Variability and moral phenomenology

Michael B. Gill

Research output: Contribution to journalArticlepeer-review

10 Scopus citations


Many moral philosophers in the Western tradition have used phenomenological claims as starting points for philosophical inquiry; aspects of moral phenomenology have often been taken to be anchors to which any adequate account of morality must remain attached. This paper raises doubts about whether moral phenomena are universal and robust enough to serve the purposes to which moral philosophers have traditionally tried to put them. Persons' experiences of morality may vary in a way that greatly limits the extent to which moral phenomenology can constitute a reason to favor one moral theory over another. Phenomenology may not be able to serve as a pre-theoretic starting point or anchor in the consideration of rival moral theories because moral phenomenology may itself be theory-laden. These doubts are illustrated through an examination of how moral phenomenology is used in the thought of Ralph Cudworth, Samuel Clarke, Joseph Butler, Francis Hutcheson, and Søren Kierkegaard.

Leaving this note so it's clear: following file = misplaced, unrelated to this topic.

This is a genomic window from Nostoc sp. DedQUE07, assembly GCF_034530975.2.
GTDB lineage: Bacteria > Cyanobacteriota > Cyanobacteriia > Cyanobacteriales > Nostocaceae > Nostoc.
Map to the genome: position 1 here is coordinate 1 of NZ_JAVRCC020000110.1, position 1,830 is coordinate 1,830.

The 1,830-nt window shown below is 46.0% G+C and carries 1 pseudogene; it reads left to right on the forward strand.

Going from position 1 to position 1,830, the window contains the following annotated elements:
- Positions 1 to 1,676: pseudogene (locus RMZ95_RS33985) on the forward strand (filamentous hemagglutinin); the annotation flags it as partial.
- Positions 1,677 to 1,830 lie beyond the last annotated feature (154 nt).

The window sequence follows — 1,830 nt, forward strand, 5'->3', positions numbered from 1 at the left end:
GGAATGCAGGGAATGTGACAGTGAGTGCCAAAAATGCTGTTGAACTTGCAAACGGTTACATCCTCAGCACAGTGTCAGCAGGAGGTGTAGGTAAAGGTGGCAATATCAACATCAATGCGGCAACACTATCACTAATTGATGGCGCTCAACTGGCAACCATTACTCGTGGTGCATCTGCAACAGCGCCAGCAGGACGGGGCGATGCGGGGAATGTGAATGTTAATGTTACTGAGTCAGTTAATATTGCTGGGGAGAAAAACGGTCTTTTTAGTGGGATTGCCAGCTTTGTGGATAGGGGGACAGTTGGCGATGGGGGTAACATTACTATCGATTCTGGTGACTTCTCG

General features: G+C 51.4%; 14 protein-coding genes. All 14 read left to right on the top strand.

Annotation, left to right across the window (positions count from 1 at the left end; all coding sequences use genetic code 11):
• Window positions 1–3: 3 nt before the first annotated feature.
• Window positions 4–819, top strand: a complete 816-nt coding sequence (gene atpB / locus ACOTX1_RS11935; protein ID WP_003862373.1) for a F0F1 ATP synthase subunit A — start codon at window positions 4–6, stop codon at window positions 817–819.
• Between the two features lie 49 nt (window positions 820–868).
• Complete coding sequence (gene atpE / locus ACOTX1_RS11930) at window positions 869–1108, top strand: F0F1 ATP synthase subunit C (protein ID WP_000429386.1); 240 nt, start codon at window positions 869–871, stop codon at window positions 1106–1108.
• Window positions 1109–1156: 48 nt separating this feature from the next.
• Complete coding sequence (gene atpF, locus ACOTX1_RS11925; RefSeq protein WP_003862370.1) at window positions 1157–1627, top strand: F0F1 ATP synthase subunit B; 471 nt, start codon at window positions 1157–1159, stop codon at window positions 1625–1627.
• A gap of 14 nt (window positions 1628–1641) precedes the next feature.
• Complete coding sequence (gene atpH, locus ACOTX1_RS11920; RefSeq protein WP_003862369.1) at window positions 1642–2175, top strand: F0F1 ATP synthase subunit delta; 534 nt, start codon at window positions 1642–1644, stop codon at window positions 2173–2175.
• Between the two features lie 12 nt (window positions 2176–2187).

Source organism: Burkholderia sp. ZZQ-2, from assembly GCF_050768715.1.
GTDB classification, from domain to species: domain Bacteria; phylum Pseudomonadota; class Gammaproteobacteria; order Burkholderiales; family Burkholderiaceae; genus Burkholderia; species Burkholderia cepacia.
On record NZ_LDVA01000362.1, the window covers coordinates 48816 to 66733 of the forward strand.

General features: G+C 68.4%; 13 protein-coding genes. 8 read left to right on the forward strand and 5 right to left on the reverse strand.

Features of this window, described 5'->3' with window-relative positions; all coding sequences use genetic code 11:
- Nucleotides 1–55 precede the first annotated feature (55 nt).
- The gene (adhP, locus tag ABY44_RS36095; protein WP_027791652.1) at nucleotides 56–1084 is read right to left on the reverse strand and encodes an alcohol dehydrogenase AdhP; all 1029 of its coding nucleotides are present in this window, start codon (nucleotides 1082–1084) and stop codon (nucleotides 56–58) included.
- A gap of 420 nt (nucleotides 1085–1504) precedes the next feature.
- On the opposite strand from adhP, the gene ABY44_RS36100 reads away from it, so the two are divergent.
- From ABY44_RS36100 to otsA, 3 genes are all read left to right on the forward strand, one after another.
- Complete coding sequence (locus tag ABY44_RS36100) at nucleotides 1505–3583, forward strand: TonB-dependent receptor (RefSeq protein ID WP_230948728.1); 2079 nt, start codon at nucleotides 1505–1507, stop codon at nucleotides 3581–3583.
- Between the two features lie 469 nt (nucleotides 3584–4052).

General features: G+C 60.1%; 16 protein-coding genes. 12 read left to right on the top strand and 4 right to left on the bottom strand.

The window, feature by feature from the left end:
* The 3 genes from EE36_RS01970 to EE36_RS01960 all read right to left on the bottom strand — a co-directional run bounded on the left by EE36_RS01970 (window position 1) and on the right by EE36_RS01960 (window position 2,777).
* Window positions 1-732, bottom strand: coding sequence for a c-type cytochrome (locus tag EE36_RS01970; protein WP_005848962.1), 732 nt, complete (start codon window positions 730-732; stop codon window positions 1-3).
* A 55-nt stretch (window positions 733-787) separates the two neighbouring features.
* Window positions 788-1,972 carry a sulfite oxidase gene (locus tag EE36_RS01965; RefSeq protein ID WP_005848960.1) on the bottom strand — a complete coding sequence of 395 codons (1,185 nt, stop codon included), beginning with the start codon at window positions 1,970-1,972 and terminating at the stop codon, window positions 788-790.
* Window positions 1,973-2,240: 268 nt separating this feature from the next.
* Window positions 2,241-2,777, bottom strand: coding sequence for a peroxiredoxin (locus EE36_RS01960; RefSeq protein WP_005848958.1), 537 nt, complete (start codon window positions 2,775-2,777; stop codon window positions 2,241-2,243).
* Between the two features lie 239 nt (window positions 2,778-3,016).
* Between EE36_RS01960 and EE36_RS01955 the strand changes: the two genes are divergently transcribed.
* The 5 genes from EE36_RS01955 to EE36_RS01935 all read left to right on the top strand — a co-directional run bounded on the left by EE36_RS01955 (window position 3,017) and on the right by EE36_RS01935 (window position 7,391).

Original languageEnglish (US)
Pages (from-to)99-113
Number of pages15
JournalPhenomenology and the Cognitive Sciences
Issue number1
StatePublished - Mar 2008


  • Francis Hutcheson
  • Joseph Butler
  • Moral phenomenology
  • Ralph Cudworth
  • Samuel Clarke
  • Søren Kierkegaard
  • Variability

ASJC Scopus subject areas

  • Philosophy
  • Cognitive Neuroscience


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